The same responsibility of private landowners to avoid “take” also applies to timber producers. Some timber producers and other landowners are already implementing conservation activities on their lands, such as prescribed burning and lower density planting, both of which can enhance herbaceous vegetation and benefit the Louisiana pinesnake. If the Louisiana pinesnake is listed, some activities, such as bedding or other intensive mechanical site preparation, which can impact the Louisiana pinesnake where it occurs, may be prohibited or require consultation with the Service. Most landowners whose property is outside the area occupied by the Louisiana pinesnake will see minimal to no change in how they currently manage their forest if the species were to be listed.

What has the Service done to help this species before proposing it for listing?

The Service partnered with other federal agencies, state natural resource agencies, and non-governmental organizations to develop a Candidate Conservation Agreement (CCA) for the Louisiana pinesnake. The CCA was completed in 2003, revised in 2013, and targeted conservation actions are currently being implemented. The CCA is designed to identify and establish beneficial habitat management actions for the Louisiana pinesnake on federal lands in Louisiana and Texas, and provides a means for the partnering agencies to work cooperatively on projects that avoid and minimize impacts to the pinesnake.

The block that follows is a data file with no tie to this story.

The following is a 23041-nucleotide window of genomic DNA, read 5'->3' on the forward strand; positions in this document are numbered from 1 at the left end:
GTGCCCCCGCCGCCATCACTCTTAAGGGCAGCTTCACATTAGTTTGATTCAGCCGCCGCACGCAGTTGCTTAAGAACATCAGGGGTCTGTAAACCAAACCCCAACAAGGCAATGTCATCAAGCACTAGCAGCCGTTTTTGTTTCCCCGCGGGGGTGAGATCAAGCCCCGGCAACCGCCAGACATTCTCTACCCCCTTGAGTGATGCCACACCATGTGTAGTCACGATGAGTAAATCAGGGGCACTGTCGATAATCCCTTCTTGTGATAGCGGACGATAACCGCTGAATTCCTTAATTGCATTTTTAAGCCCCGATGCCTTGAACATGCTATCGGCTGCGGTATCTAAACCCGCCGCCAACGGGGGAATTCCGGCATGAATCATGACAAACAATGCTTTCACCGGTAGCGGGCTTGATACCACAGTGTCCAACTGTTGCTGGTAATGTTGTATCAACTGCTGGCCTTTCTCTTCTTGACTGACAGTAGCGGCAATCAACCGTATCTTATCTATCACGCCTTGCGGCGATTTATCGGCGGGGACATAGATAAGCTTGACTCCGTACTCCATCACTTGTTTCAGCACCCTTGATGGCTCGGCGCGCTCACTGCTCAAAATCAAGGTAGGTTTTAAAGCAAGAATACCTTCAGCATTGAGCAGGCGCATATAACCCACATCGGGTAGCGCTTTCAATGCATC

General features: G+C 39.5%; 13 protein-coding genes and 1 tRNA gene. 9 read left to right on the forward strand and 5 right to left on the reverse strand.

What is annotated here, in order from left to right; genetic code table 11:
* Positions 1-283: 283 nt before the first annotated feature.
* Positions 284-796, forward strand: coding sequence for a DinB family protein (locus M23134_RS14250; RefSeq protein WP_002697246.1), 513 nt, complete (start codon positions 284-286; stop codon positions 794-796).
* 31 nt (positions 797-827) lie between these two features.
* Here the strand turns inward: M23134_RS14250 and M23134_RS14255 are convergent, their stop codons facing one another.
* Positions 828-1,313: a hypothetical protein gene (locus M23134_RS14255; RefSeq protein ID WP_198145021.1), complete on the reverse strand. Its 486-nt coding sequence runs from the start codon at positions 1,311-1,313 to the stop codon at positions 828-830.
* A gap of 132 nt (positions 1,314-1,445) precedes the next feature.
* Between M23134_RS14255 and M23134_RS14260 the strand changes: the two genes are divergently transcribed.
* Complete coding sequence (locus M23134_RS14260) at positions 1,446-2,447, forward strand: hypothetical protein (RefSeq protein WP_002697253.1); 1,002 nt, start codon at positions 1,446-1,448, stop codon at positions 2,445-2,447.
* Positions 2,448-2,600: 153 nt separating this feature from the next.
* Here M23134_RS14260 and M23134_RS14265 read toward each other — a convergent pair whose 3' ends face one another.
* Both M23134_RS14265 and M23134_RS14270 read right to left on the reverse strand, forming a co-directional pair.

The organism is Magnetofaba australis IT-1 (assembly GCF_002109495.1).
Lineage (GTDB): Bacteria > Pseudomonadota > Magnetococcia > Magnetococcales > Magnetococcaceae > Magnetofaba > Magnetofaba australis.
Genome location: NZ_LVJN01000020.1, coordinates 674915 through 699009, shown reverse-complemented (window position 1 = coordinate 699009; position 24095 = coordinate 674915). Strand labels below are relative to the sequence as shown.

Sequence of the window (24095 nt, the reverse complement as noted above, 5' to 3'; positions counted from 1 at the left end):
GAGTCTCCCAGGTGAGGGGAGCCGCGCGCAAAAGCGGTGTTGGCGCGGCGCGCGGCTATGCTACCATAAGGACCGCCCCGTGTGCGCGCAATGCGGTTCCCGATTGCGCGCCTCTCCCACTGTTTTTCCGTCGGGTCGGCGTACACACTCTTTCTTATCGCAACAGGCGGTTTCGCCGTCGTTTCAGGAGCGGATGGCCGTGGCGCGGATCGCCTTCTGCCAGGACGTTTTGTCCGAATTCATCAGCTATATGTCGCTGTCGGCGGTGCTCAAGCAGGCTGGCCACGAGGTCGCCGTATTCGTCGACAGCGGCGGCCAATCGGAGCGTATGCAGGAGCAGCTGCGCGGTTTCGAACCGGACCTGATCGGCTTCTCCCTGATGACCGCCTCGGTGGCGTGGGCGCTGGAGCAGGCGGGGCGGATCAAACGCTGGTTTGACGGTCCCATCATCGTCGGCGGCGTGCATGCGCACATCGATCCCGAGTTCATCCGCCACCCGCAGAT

What can people do to help?

Support prescribed burning and other habitat management to create and maintain herbaceous ground cover in longleaf pine forests. Avoid the killing of snakes; including vehicle-caused mortality.

  • Do not capture or collect Louisiana pinesnakes.
  • Help others understand the harmless and beneficial nature of Louisiana pinesnakes.
  • Recognize and appreciate the Louisiana pinesnake as an important part of the longleaf pine ecosystem.

Who can I contact for more information?

For more information regarding the listing proposal and the proposed 4(d) rule for the Louisiana pinesnake, please contact the Louisiana Ecological Services Office at 337-291-3100, or lafayette@fws.gov. Media representatives should contact Phil Kloer at either Philip_Kloer@fws.gov, or 404-679-7299.

Read the press release for this announcement.